POLITICS

Teachers' Colleges Spaces To Be Slashed In Half, Ontario Liberals Plan

06/05/2013 10:26 EDT | Updated 08/05/2013 05:12 EDT
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TORONTO - Ontario's governing Liberals are fulfilling a pre-election promise to slash the number of admissions at teachers' colleges in half to curb the oversupply of new instructors.

They're also planning to double the length of time it takes teachers to get a degree from one year to two years starting in 2015.

Former premier Dalton McGuinty made the promise just before the 2011 election campaign.

He pledged there would be no new spaces in teacher education programs.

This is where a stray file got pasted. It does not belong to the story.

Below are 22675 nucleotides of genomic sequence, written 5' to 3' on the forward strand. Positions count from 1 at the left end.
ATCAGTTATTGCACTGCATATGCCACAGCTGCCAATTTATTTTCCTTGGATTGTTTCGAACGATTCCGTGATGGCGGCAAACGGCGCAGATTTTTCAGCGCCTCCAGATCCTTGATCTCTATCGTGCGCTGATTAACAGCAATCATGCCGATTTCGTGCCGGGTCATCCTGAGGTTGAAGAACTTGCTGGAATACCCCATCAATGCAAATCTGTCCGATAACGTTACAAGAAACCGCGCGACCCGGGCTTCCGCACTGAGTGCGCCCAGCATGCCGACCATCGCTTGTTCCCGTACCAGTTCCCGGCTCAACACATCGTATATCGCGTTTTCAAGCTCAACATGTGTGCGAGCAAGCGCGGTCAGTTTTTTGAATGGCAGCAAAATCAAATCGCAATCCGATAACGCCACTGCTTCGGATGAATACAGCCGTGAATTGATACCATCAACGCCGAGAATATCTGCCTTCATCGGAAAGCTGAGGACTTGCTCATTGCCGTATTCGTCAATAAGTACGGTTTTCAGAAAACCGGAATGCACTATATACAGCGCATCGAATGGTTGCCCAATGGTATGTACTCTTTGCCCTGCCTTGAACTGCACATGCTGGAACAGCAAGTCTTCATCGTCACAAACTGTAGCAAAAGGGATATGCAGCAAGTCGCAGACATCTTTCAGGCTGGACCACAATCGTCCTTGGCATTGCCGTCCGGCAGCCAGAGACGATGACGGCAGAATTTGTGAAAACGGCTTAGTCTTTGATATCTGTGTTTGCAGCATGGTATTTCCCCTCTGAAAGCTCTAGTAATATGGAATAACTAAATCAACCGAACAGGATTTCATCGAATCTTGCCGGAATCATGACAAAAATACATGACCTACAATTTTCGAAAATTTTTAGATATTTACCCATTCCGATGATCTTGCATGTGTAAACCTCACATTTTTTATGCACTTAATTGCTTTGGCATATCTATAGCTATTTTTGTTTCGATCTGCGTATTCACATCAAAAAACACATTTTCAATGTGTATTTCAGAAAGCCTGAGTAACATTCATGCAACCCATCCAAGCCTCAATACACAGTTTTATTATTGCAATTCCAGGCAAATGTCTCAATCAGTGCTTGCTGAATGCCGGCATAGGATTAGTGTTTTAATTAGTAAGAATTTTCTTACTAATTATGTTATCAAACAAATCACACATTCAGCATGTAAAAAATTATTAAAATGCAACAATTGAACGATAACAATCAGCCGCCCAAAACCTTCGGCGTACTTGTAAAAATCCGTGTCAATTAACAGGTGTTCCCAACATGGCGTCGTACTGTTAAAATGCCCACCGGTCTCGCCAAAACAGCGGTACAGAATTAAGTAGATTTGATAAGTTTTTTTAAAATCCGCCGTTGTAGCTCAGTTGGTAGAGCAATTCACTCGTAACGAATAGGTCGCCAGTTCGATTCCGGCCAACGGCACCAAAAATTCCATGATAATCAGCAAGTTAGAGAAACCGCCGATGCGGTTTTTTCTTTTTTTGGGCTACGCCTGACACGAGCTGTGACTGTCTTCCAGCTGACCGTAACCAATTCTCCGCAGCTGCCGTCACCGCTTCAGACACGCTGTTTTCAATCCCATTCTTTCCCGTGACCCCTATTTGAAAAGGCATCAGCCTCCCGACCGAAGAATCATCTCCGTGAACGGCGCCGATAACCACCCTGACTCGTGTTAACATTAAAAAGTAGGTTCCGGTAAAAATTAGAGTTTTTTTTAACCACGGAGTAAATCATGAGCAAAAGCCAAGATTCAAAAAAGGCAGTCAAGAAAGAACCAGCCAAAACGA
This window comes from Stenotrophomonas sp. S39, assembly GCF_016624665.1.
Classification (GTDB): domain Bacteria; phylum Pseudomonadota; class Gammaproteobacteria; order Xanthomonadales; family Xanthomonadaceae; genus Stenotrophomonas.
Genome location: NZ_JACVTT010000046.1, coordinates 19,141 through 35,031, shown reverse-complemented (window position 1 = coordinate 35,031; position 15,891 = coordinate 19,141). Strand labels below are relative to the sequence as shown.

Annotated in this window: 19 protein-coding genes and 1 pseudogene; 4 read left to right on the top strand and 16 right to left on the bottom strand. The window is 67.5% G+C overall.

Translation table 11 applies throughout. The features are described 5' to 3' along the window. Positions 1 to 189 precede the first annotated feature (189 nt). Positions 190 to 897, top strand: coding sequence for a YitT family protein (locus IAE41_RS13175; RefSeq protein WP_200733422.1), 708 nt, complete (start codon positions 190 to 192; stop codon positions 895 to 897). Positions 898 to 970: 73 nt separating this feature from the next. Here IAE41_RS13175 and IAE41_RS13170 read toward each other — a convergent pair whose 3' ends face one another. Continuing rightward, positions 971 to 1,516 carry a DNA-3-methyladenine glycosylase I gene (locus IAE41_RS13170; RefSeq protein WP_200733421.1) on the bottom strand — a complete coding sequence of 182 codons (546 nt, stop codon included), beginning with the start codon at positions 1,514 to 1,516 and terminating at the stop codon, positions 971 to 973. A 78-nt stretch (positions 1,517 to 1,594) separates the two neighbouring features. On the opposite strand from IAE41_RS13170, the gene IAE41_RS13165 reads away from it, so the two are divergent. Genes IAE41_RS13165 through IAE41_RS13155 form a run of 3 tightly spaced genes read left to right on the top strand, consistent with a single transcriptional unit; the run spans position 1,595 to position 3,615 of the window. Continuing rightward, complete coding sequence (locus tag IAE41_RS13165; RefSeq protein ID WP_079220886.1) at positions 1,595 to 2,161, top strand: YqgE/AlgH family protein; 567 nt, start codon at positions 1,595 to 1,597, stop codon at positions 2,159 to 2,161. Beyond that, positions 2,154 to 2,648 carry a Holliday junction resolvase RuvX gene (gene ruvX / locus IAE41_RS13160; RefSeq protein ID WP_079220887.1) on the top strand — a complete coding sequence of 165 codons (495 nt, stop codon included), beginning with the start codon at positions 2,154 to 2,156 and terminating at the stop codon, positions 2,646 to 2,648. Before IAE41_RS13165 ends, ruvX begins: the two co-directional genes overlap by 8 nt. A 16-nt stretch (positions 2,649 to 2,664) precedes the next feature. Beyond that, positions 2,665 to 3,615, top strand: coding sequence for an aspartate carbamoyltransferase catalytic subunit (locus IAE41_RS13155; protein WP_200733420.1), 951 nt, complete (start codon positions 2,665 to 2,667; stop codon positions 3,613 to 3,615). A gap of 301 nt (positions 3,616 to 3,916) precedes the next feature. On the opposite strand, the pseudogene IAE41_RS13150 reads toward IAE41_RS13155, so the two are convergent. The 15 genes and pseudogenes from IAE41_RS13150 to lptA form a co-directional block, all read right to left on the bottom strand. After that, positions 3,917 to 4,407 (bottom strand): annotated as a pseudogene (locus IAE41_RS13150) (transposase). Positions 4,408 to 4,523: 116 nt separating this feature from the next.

It appeared that new Premier Kathleen Wynne was taking it a step further by cutting spaces, but the Liberals say it's the same thing McGuinty promised to do.

Education Minister Liz Sandals says there are about 9,000 admissions right now, which will be reduced to 4,500 each year after 2015.

Minimum time for classroom placements will rise to 80 days from 40 days, she said.

"That's because teaching has gotten way more complicated than it used to be," Sandals said. "And there's a lot more things teachers need to know about."

They'll also make changes to the teachers' curriculum to address diverse student needs and provide expertise in working with students who have mental health and addiction issues, she said.

"So what we're doing is we're modernizing the program."

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